That means that money does not automatically go to a particular school, but rather to districts that typically operate multiple schools. District leaders then decide how to parcel out the money. They might give some directly to each school, but they don’t have to. 

Many investments will be districtwide, such as buying personal protective equipment or hiring more counselors. That means that schools will benefit from the new money but won’t necessarily get to control it or get their own specific amounts. District leaders may not even track how much each school effectively received.

Where can I find how money is being spent across my state?

Some states have provided information about how and whether school districts are spending federal COVID relief dollars. Chalkbeat looked at the education department websites for all 50 states and found some information for the following ones: Arkansas, Delaware, Georgia, Hawaii, Indiana, Idaho, Louisiana, Kansas, Massachusetts, New Hampshire, New Mexico, New York, North Carolina, North Dakota, South Carolina, South Dakota, Utah, and Washington.

Be warned: these links vary a whole lot in quality and clarity. For instance, many of these states provide information on how much of the relief money has been spent, but little to no information on what it has been spent on. Most states don’t make any aggregated information available or easy to find.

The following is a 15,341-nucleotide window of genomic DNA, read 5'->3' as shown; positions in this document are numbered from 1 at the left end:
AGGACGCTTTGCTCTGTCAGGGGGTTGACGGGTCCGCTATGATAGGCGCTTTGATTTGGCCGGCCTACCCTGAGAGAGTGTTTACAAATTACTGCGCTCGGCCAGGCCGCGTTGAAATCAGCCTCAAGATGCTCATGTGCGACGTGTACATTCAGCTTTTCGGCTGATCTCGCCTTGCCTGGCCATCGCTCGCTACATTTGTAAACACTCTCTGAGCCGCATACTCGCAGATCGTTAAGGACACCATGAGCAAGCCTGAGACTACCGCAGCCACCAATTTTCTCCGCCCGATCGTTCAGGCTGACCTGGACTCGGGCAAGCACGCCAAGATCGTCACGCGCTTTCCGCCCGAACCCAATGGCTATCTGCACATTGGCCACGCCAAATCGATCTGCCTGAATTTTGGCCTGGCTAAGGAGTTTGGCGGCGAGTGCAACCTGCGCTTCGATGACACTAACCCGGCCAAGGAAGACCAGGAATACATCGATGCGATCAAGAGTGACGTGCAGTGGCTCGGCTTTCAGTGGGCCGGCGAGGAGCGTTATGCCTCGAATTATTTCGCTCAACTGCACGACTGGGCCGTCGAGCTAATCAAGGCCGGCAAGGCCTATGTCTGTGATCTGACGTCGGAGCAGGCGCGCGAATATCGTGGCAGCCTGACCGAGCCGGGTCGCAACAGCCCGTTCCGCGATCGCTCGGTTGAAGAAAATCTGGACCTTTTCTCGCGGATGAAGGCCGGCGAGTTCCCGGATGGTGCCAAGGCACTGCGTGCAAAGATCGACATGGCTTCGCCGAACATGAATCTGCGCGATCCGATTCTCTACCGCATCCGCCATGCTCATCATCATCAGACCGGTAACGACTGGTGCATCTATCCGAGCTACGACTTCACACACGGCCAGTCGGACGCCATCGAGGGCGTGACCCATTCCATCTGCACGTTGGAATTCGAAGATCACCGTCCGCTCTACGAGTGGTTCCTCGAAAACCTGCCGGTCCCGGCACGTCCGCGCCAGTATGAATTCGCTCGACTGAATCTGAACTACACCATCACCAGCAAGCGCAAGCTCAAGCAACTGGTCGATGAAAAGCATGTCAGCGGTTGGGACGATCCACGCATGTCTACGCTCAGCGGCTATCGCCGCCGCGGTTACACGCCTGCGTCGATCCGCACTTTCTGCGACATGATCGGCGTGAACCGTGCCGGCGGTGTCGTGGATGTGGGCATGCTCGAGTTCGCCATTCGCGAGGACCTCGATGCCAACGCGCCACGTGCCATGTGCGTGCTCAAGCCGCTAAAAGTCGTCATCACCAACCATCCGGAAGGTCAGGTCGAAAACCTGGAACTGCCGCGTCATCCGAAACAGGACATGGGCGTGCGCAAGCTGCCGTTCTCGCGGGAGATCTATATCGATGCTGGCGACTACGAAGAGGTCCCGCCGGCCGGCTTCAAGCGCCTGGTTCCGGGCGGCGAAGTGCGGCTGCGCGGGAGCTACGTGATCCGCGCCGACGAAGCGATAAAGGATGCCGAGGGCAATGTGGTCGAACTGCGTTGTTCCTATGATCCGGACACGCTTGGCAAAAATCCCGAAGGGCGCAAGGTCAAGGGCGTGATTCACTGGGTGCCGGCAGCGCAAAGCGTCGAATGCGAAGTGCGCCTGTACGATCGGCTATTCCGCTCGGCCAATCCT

Separately, you can also find information on states’ own spending plans. (Most of the ESSER money is allocated to districts, but a small bit, 10%, is allocated for state officials to manage and spend.) You can find centralized information on a site managed by the National Conference of State Legislatures, as well as from the Department of Education.

Where can I find how money is being spent overall, nationwide?

There are a couple of resources here, but each has important limitations.

The U.S. Department of Education has a portal where you can look up what share of federal money districts in each state have already spent. To do that, click on a state and then go to the ESSER section. (You can also look at the smaller pots of funding controlled by state governors, which includes funds for private schools, on the same site.)